Some kids might not respond quickly, or at all, but don’t let that deter you. Make sure the family is also involved in the photo-taking process too!
GIVE THEM SPACE
Being a shy kind once, I can personally say that being exuberant and “up-in-your-face” is not the way to go about winning a quiet kid’s heart.
Sometimes you just have to give them space and let them warm up to you.
During this time, let them see YOUR personality by interacting with their parents and family members. Once they see you are a person to be trusted and easy to talk to, they might just feel comfortable with you around too.
photograph shy kids from afar
If the children that you’re working with happen to not warm up to you as quickly as you need them to, this this can be a good way to break the ice AND get in some photos.
While I don’t do shoot this way often, I like to bring a longer lens (my favorite is the sigma art 85mm) so I can back WAY up and give the kids some space.
This allows the child to interact with the rest of the family more freely without feeling like they are front and center of the action – which is exactly how a shy kid will feel when you single them out.
So don’t forget to bring a longer lens on photo day in case you need it!
DON’T FORGET TO SMILE
If you want to photograph shy kids more genuinely, then this is an absolute MUST!
This should go without saying, but don’t forget to smile while you’re taking their photos.
I mean, how would you feel if someone was trying to get you to open up to show them your genuine expressions and they kept a straight, uninterested face?
It would be pretty awkward, right?
So make sure that YOU also bring your smiley face to your photo sessions – trust me, it will make a TREMENDOUS difference in your work!
DON’T FORCE IT
Whatever happens when you photograph shy kids ( or any kid for that matter), forcing them to cooperate will rarely yield in a positive outcome.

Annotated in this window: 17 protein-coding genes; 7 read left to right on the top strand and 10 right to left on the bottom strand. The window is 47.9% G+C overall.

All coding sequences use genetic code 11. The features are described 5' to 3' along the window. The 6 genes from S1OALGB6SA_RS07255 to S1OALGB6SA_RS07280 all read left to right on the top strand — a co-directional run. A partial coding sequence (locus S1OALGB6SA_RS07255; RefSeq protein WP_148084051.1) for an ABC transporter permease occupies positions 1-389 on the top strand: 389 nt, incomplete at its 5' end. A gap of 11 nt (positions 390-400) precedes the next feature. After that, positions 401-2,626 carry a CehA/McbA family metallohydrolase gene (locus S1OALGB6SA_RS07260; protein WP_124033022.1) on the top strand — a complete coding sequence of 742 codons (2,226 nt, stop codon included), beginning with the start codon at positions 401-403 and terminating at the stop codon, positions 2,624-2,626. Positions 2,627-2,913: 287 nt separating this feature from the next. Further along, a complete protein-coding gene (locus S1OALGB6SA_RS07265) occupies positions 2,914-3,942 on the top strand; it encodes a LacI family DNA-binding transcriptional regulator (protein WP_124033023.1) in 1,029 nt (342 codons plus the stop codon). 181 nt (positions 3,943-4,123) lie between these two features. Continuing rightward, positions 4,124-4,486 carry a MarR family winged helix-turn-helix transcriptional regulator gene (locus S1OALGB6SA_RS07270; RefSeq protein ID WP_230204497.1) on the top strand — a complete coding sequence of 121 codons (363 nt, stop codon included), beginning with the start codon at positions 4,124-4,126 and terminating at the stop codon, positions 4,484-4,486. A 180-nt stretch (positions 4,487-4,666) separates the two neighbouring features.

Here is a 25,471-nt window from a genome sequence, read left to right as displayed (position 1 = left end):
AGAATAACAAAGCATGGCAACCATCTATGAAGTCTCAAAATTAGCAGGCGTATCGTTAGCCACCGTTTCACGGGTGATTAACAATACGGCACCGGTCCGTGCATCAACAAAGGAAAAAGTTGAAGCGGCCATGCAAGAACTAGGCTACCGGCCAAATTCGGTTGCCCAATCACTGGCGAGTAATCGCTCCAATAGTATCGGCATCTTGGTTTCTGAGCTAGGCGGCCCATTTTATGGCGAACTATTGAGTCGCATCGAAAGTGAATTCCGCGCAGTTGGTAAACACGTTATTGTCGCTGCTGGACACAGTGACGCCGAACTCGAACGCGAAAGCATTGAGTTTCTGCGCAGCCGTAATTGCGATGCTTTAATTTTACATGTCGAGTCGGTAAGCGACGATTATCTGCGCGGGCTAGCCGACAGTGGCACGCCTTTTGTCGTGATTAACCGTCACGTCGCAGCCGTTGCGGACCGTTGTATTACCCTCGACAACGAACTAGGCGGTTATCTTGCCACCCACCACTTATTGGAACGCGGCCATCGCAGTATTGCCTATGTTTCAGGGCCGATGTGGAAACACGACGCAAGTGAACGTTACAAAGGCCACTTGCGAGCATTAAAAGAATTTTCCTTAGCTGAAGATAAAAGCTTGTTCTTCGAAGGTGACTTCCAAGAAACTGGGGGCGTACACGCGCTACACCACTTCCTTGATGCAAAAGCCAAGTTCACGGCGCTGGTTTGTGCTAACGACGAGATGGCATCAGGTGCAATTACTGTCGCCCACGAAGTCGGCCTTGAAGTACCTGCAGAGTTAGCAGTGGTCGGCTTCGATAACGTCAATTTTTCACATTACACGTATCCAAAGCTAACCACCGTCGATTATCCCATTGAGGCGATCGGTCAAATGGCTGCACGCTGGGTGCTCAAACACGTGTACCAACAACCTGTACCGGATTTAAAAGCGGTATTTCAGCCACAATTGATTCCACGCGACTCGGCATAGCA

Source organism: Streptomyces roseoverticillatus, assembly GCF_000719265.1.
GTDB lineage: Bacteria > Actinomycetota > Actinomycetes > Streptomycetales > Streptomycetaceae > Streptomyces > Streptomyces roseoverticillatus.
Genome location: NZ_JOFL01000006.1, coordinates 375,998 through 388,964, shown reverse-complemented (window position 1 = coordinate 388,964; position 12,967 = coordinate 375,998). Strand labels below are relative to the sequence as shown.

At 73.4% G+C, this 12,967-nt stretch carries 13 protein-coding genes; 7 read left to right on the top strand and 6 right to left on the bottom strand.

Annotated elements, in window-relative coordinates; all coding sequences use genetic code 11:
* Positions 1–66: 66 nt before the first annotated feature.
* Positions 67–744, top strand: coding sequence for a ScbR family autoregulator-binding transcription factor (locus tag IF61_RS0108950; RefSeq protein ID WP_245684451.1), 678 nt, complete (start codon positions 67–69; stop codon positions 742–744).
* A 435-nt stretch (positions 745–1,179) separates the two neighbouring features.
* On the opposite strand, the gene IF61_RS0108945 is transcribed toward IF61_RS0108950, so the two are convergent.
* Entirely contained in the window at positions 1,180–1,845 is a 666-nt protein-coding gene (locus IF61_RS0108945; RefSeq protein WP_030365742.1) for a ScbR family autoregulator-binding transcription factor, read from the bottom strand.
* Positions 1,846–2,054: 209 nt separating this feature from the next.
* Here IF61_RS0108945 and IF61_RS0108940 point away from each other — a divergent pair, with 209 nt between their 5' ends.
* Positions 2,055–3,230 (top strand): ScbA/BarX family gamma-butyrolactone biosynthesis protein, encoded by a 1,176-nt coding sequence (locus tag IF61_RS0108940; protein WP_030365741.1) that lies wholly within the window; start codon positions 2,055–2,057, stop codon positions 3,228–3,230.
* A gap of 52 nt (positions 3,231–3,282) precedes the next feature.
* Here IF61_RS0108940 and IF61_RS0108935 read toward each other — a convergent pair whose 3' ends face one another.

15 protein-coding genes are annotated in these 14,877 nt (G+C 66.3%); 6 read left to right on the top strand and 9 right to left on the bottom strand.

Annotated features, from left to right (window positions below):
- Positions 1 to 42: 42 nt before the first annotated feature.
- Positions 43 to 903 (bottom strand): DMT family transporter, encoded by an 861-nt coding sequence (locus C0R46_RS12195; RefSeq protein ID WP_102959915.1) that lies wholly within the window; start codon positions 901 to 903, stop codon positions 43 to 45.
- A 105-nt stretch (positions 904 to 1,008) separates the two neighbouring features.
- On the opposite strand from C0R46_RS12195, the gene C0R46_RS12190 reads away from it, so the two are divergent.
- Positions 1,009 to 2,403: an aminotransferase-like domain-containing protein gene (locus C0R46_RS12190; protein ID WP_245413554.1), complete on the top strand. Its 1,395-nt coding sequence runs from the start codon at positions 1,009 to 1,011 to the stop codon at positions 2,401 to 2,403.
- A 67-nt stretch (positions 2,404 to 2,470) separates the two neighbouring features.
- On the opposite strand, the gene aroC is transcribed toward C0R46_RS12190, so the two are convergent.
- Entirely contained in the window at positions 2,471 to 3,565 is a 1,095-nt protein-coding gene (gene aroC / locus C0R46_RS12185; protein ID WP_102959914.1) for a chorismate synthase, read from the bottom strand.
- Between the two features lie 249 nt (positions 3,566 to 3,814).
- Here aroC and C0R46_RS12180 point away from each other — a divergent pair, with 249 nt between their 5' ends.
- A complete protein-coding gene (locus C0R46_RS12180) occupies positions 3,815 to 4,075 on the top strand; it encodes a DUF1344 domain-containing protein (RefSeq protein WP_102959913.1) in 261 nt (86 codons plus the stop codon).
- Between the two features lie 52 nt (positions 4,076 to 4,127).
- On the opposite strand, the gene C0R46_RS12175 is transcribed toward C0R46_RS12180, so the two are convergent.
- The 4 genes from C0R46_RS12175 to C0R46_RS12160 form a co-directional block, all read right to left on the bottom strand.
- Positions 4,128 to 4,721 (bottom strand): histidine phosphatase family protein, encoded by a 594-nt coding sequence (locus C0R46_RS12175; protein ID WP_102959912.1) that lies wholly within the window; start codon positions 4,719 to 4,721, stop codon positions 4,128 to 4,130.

As an adult, do you enjoy being forced to do something out of your comfort zone?
Of course not!
And that should be taken into high consideration when working with children. Unlike adults, they don’t always have the courage or discipline to get past fears and awkward moments on their own – so forcing them to do something will probably leave a bad taste in their mouth.
Now this isn’t to say you can’t get kids to do your bidding during a photo session. It just means that you have to be extra creative about it!
Encouragement, prompting, and bribery can go a long way, so use those wisely and save the forced posed shots on someone else – like a dad or a crazy uncle.
When you’re stuck on how to get gets to loosen up for their photo session, using prompts can turn any sour session into something lively and fun!
For a shy kid, it might be harder to get them to make silly faces or act like their favorite animal on command, but there are plenty of ways to encourage them to participate.
My personal favorite for quiet kids is to have them look at me and not smile. I take a few photos and tell them “whatever you do, don’t smile.”
This usually brings on a grin. Then I remind them again to “NOT SMILE,” and then comes an even bigger grin. Before you know it, they are full out giggling and showing me their authentic smile.
Photographing shy kids might be a little tricky at times, but it’s always the challenging sessions that bring the most fulfillment!
Next time you photograph a shy kid, keep these tips in mind and you’ll do just fine.
What has been your experience PHOTOGRAPHING SHY KIDS? SHARE THEM IN THE COMMENTS BELOW!